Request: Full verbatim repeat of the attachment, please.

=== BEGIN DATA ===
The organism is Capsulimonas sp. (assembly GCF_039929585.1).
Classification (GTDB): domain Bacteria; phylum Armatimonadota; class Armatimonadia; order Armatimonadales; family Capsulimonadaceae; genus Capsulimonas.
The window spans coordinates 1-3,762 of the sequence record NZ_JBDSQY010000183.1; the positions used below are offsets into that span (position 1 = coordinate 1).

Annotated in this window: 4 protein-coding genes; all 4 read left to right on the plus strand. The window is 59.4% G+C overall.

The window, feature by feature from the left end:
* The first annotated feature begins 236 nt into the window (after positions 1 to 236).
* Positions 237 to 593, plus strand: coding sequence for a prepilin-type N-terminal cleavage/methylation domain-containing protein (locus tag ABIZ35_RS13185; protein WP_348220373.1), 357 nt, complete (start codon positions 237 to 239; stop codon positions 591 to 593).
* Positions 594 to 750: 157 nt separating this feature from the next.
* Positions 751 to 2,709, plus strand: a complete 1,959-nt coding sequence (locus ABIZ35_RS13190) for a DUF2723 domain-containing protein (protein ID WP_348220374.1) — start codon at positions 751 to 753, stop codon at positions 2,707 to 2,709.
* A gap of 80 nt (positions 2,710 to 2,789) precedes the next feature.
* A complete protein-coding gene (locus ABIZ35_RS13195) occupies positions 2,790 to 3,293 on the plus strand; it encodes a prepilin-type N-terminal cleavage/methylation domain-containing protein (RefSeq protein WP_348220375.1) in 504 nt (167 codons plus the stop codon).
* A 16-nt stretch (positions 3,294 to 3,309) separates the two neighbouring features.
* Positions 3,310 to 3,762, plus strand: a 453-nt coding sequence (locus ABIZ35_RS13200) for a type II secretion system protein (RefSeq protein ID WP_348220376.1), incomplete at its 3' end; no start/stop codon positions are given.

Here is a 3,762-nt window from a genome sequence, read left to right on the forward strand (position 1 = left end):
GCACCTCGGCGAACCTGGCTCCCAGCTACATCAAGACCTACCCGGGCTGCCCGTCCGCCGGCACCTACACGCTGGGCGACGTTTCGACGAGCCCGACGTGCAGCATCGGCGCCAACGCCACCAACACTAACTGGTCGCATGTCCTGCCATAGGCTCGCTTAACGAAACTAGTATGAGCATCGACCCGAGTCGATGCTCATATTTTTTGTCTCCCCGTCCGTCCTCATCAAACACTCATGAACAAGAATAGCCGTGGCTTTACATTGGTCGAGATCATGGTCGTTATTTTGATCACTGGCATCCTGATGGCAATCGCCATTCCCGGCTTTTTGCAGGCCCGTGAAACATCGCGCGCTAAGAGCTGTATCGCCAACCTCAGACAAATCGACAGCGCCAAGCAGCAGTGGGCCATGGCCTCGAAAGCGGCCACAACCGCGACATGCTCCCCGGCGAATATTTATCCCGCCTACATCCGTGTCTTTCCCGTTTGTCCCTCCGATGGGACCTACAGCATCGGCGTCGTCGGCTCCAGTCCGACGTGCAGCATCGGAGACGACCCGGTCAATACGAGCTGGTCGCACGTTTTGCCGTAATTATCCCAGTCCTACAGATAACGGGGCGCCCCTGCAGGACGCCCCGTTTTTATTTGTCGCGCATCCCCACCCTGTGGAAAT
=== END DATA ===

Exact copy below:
The organism is Capsulimonas sp. (assembly GCF_039929585.1).
Classification (GTDB): domain Bacteria; phylum Armatimonadota; class Armatimonadia; order Armatimonadales; family Capsulimonadaceae; genus Capsulimonas.
The window spans coordinates 1-3,762 of the sequence record NZ_JBDSQY010000183.1; the positions used below are offsets into that span (position 1 = coordinate 1).

Annotated in this window: 4 protein-coding genes; all 4 read left to right on the plus strand. The window is 59.4% G+C overall.

The window, feature by feature from the left end:
* The first annotated feature begins 236 nt into the window (after positions 1 to 236).
* Positions 237 to 593, plus strand: coding sequence for a prepilin-type N-terminal cleavage/methylation domain-containing protein (locus tag ABIZ35_RS13185; protein WP_348220373.1), 357 nt, complete (start codon positions 237 to 239; stop codon positions 591 to 593).
* Positions 594 to 750: 157 nt separating this feature from the next.
* Positions 751 to 2,709, plus strand: a complete 1,959-nt coding sequence (locus ABIZ35_RS13190) for a DUF2723 domain-containing protein (protein ID WP_348220374.1) — start codon at positions 751 to 753, stop codon at positions 2,707 to 2,709.
* A gap of 80 nt (positions 2,710 to 2,789) precedes the next feature.
* A complete protein-coding gene (locus ABIZ35_RS13195) occupies positions 2,790 to 3,293 on the plus strand; it encodes a prepilin-type N-terminal cleavage/methylation domain-containing protein (RefSeq protein WP_348220375.1) in 504 nt (167 codons plus the stop codon).
* A 16-nt stretch (positions 3,294 to 3,309) separates the two neighbouring features.
* Positions 3,310 to 3,762, plus strand: a 453-nt coding sequence (locus ABIZ35_RS13200) for a type II secretion system protein (RefSeq protein ID WP_348220376.1), incomplete at its 3' end; no start/stop codon positions are given.

Here is a 3,762-nt window from a genome sequence, read left to right on the forward strand (position 1 = left end):
GCACCTCGGCGAACCTGGCTCCCAGCTACATCAAGACCTACCCGGGCTGCCCGTCCGCCGGCACCTACACGCTGGGCGACGTTTCGACGAGCCCGACGTGCAGCATCGGCGCCAACGCCACCAACACTAACTGGTCGCATGTCCTGCCATAGGCTCGCTTAACGAAACTAGTATGAGCATCGACCCGAGTCGATGCTCATATTTTTTGTCTCCCCGTCCGTCCTCATCAAACACTCATGAACAAGAATAGCCGTGGCTTTACATTGGTCGAGATCATGGTCGTTATTTTGATCACTGGCATCCTGATGGCAATCGCCATTCCCGGCTTTTTGCAGGCCCGTGAAACATCGCGCGCTAAGAGCTGTATCGCCAACCTCAGACAAATCGACAGCGCCAAGCAGCAGTGGGCCATGGCCTCGAAAGCGGCCACAACCGCGACATGCTCCCCGGCGAATATTTATCCCGCCTACATCCGTGTCTTTCCCGTTTGTCCCTCCGATGGGACCTACAGCATCGGCGTCGTCGGCTCCAGTCCGACGTGCAGCATCGGAGACGACCCGGTCAATACGAGCTGGTCGCACGTTTTGCCGTAATTATCCCAGTCCTACAGATAACGGGGCGCCCCTGCAGGACGCCCCGTTTTTATTTGTCGCGCATCCCCACCCTGTGGAAAT